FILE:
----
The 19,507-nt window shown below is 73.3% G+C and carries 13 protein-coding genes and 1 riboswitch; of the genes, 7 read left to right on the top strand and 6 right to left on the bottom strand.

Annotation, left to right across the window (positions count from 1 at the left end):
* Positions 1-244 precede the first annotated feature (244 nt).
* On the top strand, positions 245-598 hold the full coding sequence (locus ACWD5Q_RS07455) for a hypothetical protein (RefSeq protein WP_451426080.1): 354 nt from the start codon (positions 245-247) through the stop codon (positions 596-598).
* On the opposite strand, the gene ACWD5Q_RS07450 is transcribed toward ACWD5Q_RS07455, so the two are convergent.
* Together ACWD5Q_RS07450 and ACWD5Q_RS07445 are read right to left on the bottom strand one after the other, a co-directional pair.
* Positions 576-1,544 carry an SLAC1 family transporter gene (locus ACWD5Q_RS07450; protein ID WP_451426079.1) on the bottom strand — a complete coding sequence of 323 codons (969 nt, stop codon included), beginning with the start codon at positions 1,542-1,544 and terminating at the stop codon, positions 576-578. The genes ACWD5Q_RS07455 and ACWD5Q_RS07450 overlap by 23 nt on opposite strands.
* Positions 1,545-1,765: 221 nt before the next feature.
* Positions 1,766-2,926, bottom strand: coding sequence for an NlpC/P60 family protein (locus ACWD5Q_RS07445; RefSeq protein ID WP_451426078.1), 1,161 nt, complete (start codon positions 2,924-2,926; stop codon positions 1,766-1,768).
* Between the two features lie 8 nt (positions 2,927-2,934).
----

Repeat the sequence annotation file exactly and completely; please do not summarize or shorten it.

The 19,507-nt window shown below is 73.3% G+C and carries 13 protein-coding genes and 1 riboswitch; of the genes, 7 read left to right on the top strand and 6 right to left on the bottom strand.

Annotation, left to right across the window (positions count from 1 at the left end):
* Positions 1-244 precede the first annotated feature (244 nt).
* On the top strand, positions 245-598 hold the full coding sequence (locus ACWD5Q_RS07455) for a hypothetical protein (RefSeq protein WP_451426080.1): 354 nt from the start codon (positions 245-247) through the stop codon (positions 596-598).
* On the opposite strand, the gene ACWD5Q_RS07450 is transcribed toward ACWD5Q_RS07455, so the two are convergent.
* Together ACWD5Q_RS07450 and ACWD5Q_RS07445 are read right to left on the bottom strand one after the other, a co-directional pair.
* Positions 576-1,544 carry an SLAC1 family transporter gene (locus ACWD5Q_RS07450; protein ID WP_451426079.1) on the bottom strand — a complete coding sequence of 323 codons (969 nt, stop codon included), beginning with the start codon at positions 1,542-1,544 and terminating at the stop codon, positions 576-578. The genes ACWD5Q_RS07455 and ACWD5Q_RS07450 overlap by 23 nt on opposite strands.
* Positions 1,545-1,765: 221 nt before the next feature.
* Positions 1,766-2,926, bottom strand: coding sequence for an NlpC/P60 family protein (locus ACWD5Q_RS07445; RefSeq protein ID WP_451426078.1), 1,161 nt, complete (start codon positions 2,924-2,926; stop codon positions 1,766-1,768).
* Between the two features lie 8 nt (positions 2,927-2,934).